The Central Highlands strives to set up medical stations in all communes by 2015 as part of effort to reinforce its public healthcare system, heard a workshop in Dak Lak province on August 18.

To do so, participants suggested priority to personnel training in disadvantaged areas, and all possible perks for medical workers at the grassroots, including health insurance staff.

They also stressed the need to equip preventive medicine centres with necessary equipment and technologies, ensuring that they meet the national standard by 2015.

Over the past three years, the region has made remarkable achievements in public healthcare services and disease prevention, with nearly 63 percent of its population covered by health insurance.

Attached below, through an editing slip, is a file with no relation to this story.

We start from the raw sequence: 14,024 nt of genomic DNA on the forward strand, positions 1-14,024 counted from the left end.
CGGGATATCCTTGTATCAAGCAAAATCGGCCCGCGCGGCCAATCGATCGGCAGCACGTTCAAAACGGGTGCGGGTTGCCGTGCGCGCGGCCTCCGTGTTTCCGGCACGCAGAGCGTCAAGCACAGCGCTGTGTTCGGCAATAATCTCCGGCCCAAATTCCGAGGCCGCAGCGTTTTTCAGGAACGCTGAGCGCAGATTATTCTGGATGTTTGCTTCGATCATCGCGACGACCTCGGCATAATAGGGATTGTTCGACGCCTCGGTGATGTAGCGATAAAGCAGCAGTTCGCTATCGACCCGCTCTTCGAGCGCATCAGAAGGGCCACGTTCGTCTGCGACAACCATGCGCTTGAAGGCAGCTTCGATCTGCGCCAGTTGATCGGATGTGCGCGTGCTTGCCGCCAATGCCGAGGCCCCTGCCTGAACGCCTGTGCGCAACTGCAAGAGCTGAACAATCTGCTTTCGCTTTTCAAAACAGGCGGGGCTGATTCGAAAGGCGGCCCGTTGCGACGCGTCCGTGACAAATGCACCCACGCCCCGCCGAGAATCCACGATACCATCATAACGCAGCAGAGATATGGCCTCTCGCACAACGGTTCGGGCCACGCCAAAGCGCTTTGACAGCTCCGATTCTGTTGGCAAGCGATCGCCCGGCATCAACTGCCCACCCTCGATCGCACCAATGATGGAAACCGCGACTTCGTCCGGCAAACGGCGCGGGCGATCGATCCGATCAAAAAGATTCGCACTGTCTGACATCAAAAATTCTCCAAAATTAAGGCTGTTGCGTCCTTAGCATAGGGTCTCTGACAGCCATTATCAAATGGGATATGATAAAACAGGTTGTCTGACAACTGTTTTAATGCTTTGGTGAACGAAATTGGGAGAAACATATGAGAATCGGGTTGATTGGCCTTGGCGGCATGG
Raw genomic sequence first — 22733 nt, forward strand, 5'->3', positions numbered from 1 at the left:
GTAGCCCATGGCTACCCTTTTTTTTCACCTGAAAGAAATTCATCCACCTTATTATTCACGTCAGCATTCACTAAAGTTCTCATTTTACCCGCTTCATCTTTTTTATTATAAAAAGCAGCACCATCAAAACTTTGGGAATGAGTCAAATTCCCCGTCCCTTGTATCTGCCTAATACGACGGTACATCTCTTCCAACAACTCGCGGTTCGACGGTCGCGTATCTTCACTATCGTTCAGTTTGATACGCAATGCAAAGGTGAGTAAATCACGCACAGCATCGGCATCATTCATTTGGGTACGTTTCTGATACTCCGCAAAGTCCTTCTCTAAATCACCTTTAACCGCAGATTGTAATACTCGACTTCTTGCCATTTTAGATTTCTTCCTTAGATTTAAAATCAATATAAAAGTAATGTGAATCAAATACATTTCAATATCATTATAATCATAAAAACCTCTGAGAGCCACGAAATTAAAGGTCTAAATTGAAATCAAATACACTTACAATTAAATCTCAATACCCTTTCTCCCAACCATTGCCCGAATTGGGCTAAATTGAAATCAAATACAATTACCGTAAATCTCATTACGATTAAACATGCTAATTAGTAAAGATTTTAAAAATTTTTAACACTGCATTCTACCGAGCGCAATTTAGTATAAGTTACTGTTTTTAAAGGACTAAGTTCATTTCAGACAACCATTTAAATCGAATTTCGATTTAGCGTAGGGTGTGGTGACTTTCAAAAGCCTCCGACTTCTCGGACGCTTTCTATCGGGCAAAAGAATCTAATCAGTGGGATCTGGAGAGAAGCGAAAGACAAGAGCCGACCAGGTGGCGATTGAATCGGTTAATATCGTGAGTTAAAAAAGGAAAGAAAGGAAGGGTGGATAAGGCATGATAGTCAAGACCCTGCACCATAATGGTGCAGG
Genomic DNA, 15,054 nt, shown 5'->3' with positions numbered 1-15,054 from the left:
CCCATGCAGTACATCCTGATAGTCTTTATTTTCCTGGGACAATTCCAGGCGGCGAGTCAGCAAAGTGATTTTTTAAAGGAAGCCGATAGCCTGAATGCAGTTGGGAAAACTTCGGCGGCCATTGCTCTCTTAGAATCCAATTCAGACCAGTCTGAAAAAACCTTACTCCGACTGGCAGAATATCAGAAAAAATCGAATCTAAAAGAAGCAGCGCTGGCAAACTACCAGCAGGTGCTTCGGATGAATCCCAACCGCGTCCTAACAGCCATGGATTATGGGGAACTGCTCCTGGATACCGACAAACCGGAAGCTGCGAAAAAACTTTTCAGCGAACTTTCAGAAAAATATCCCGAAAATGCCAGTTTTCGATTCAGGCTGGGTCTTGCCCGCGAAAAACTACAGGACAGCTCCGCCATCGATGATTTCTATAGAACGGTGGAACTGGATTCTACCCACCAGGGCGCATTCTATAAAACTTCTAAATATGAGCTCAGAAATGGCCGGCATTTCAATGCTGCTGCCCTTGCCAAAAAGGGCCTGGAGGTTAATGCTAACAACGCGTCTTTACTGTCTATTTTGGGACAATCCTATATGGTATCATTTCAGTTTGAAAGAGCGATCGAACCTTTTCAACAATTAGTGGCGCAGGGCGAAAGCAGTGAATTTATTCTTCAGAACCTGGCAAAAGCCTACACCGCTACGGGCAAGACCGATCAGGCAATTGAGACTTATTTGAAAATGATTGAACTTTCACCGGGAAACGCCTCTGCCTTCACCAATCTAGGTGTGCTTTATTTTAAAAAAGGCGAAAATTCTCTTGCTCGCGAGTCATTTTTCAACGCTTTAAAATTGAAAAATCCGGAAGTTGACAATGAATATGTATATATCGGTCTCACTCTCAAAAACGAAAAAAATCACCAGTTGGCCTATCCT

More than 18,300 are working for the healthcare sector, up 3.5 times from 2001, with midwives present in all communes and doctors serving in over 79 percent of communes and townships.

Up to 66.25 percent of communes and precincts have met national healthcare standards, helping control the outbreaks of malaria, leprosy, tuberculosis, and cholera.

Ethnic minorities and the poor have received free health checkups and treatment. The expanded immunisation campaign has come a long way and reached over 95 percent of local population for many years.-VNA